Re: {Collins} FM and Collins

Concerning FM and Collins:  During the late 1960s Art Collins' "pet project" was CCS Marine, a.k.a. "the boat".  When I left Collins Radio in 1969 this was still an "on going" project.  The idea was that the ship could be computer controlled without any need for human guidance to anywhere on the globe.  Supposedly, the "trial run" was to be from Newport Beach, through the Panama Canal, and then up to New York City without any human "touching" the helm.  This was long before GPS.  The bridge of "the boat" was to be constructed here in Richardson, Texas, at the "new" corporate headquarters, and then shipped to Newport Beach, California, to be mated with the rest of the craft.  When Rockwell bought Collins this project was abandoned.

One thing was that Collins Radio did not have any Collins equipment that were "type accepted" for VHF Marine communications.  Although I suspect that Art "gritted his teeth", Collins Radio bought 2 Motorola 12 frequency "Maritime Motran" radios to use in "the boat".  During the 1970s (from 1970 until Motorola went out of that "end" of the business in 1979) I owned the Motorola reconditioned equipment center for the south-central United States.  My operation was actually in Plano, Texas, but the Richardson city limits was literally 10 feet from the back door of the building.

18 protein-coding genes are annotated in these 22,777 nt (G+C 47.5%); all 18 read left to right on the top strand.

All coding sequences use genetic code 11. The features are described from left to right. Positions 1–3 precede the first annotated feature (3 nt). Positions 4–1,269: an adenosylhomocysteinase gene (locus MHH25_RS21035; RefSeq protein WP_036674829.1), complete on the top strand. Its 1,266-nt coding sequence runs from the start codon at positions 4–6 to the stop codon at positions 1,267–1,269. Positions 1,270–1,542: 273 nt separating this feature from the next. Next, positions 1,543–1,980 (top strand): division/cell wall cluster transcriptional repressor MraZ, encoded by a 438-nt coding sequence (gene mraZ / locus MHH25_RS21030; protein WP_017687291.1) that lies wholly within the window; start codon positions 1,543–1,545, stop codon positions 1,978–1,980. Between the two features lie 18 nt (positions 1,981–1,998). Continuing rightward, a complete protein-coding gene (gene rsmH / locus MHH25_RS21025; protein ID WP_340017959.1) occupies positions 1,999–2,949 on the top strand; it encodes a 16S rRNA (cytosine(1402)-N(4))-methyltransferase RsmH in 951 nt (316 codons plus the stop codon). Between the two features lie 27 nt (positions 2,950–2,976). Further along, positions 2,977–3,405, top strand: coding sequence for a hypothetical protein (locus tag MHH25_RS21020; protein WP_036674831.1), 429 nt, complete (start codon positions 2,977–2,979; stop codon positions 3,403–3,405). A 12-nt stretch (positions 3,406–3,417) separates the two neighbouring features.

One day a Rockwell Collins van appeared with 2 unopened Motorola boxes.  Inside were the 2 "Maritime Motran" radios that had been purchased for "the boat".  Rockwell had "made a deal" with Motorola to return these radios.  Instead of putting those radios in "stock" we shipped both units back to the Motorola plant in Schamburg, Illinois.  As such, I have no ideas as to the "fate" of these radios.

Glen, K9STH


--- On Fri, 7/2/10, Ted Hartson <awombat@xxxxxxxxxxxxx> wrote:

From about 1947 to 1951 Collins was involved with some long distance CONUS and Atlantic transmission work with Edwin Armstrong (as in FM Armstrong!) they sucessfully used 20 Mcs/s with 150 Kcs./s deviation.  I have some recordings of that era.  In The late 40's several folks including the Meissner Signal DRFITER made NBFM add ons.  How many 75A2/3 NBFM adaptors turned into product detectors one can only guess. So you would have to guess that until Central Electronics and Wes Schaub (sp) gave Art a radio lesson, lots of boxes had FM. I always thought that it was unfortunate that frequency multipacation as opposed to Crystal LO was so intergal to the earlier Collins transmitter designs.

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